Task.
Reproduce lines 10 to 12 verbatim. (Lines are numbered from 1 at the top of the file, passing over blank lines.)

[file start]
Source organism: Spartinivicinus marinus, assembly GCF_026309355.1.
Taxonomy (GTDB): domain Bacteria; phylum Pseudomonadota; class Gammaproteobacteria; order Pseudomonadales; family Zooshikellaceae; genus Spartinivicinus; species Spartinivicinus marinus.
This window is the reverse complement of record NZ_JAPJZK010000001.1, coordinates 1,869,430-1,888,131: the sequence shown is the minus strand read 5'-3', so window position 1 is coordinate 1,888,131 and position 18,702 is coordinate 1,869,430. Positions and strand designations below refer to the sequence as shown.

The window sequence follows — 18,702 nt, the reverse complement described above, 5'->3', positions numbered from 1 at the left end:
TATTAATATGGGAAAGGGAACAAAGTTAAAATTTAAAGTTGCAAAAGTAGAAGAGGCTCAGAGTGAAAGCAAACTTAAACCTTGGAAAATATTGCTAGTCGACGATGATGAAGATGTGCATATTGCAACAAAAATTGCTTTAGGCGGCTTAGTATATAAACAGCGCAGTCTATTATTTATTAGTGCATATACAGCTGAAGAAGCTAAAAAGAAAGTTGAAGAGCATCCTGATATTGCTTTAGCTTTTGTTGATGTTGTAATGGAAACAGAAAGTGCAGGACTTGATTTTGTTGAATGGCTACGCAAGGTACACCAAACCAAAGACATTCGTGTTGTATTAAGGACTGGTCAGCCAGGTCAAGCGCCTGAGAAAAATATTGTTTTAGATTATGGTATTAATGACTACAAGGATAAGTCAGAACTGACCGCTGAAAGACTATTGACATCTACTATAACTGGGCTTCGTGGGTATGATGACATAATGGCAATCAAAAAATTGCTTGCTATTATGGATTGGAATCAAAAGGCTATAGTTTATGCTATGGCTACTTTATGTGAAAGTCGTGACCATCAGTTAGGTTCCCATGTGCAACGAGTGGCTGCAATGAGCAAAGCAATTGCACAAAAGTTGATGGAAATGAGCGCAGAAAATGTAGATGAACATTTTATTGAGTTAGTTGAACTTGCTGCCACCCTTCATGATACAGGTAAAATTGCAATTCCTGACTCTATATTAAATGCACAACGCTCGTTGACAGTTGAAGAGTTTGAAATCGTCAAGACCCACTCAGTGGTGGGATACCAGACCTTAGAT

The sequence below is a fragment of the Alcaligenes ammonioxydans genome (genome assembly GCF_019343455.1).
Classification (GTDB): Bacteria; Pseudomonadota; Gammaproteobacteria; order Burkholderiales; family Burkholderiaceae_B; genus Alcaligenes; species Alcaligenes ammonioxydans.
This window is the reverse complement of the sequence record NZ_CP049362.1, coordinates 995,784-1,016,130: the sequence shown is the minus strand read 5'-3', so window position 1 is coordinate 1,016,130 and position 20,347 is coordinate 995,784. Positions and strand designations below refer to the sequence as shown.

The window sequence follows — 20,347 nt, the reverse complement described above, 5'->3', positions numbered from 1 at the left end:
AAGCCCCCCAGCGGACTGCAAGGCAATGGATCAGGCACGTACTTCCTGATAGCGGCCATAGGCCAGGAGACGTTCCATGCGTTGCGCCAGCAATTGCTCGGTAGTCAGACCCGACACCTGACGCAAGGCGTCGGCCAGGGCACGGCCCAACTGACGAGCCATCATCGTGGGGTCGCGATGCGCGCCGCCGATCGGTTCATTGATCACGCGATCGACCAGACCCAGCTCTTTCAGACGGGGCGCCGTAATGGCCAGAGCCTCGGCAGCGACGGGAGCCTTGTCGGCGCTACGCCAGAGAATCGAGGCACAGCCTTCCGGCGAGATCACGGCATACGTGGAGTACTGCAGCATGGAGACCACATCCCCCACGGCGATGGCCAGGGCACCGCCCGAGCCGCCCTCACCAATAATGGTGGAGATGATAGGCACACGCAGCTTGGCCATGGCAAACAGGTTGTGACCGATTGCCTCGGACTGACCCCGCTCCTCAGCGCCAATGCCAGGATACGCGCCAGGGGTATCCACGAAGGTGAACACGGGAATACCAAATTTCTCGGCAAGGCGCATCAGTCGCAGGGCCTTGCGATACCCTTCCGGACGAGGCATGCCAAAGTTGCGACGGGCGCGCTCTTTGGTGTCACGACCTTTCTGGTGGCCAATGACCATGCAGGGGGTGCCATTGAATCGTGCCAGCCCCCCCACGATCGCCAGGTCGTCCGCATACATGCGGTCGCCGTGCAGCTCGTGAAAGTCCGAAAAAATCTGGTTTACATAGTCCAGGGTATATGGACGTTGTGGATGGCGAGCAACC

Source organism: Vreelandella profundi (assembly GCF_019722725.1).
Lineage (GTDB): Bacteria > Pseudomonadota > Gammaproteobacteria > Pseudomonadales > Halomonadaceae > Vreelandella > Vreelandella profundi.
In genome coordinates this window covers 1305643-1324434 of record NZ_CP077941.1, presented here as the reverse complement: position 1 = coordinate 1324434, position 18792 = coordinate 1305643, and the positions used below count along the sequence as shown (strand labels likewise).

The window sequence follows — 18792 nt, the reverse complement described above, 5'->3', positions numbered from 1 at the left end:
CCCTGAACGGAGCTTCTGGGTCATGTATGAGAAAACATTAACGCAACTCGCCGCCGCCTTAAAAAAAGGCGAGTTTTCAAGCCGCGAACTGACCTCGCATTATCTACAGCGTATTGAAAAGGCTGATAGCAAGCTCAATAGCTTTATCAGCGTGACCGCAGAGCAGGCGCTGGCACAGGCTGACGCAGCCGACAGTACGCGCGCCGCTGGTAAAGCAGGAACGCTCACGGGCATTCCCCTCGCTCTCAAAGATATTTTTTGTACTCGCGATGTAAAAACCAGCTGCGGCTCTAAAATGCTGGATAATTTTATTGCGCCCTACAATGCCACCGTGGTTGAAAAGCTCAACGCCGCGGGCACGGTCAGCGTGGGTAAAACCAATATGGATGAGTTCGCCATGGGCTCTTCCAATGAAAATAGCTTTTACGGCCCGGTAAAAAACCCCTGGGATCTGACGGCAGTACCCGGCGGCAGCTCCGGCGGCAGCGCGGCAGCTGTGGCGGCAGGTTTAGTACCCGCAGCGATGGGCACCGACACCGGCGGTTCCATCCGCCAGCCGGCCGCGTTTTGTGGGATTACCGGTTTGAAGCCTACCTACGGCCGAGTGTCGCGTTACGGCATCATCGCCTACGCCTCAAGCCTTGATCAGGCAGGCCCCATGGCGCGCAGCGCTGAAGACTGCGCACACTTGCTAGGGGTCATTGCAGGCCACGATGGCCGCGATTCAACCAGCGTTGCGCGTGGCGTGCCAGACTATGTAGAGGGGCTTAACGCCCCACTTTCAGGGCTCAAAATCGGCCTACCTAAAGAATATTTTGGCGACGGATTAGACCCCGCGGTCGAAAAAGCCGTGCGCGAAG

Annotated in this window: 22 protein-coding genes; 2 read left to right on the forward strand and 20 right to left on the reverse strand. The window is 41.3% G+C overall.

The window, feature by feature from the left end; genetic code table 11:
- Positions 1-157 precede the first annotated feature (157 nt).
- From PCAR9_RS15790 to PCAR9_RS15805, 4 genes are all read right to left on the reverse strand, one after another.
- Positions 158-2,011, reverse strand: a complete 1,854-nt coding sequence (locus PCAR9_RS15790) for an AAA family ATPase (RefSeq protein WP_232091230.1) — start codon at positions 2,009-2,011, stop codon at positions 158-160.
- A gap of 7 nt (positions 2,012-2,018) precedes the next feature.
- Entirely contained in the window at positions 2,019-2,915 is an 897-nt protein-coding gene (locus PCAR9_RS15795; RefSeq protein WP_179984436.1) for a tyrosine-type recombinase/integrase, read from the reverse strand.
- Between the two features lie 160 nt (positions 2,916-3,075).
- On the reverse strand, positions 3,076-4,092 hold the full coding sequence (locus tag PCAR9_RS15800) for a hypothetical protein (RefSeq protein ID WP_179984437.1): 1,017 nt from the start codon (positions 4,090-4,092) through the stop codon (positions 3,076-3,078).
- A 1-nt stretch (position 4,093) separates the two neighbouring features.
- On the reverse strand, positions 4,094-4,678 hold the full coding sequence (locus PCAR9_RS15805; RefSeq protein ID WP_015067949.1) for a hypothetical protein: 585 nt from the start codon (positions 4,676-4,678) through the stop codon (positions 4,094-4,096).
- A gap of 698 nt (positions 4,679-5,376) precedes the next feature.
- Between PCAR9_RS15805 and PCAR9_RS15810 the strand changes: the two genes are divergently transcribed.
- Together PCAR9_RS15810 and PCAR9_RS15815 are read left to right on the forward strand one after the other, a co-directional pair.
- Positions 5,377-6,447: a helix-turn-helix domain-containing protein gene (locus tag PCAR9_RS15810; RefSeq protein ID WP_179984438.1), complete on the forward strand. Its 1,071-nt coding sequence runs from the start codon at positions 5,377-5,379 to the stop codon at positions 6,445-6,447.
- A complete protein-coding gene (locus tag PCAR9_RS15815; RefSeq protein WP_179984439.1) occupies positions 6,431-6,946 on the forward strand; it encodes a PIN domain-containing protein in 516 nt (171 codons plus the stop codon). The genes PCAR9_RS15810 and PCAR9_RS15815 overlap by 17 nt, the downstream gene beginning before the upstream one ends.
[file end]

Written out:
AAGCCCCCCAGCGGACTGCAAGGCAATGGATCAGGCACGTACTTCCTGATAGCGGCCATAGGCCAGGAGACGTTCCATGCGTTGCGCCAGCAATTGCTCGGTAGTCAGACCCGACACCTGACGCAAGGCGTCGGCCAGGGCACGGCCCAACTGACGAGCCATCATCGTGGGGTCGCGATGCGCGCCGCCGATCGGTTCATTGATCACGCGATCGACCAGACCCAGCTCTTTCAGACGGGGCGCCGTAATGGCCAGAGCCTCGGCAGCGACGGGAGCCTTGTCGGCGCTACGCCAGAGAATCGAGGCACAGCCTTCCGGCGAGATCACGGCATACGTGGAGTACTGCAGCATGGAGACCACATCCCCCACGGCGATGGCCAGGGCACCGCCCGAGCCGCCCTCACCAATAATGGTGGAGATGATAGGCACACGCAGCTTGGCCATGGCAAACAGGTTGTGACCGATTGCCTCGGACTGACCCCGCTCCTCAGCGCCAATGCCAGGATACGCGCCAGGGGTATCCACGAAGGTGAACACGGGAATACCAAATTTCTCGGCAAGGCGCATCAGTCGCAGGGCCTTGCGATACCCTTCCGGACGAGGCATGCCAAAGTTGCGACGGGCGCGCTCTTTGGTGTCACGACCTTTCTGGTGGCCAATGACCATGCAGGGGGTGCCATTGAATCGTGCCAGCCCCCCCACGATCGCCAGGTCGTCCGCATACATGCGGTCGCCGTGCAGCTCGTGAAAGTCCGAAAAAATCTGGTTTACATAGTCCAGGGTATATGGACGTTGTGGATGGCGAGCAACC

Source organism: Vreelandella profundi (assembly GCF_019722725.1).
Lineage (GTDB): Bacteria > Pseudomonadota > Gammaproteobacteria > Pseudomonadales > Halomonadaceae > Vreelandella > Vreelandella profundi.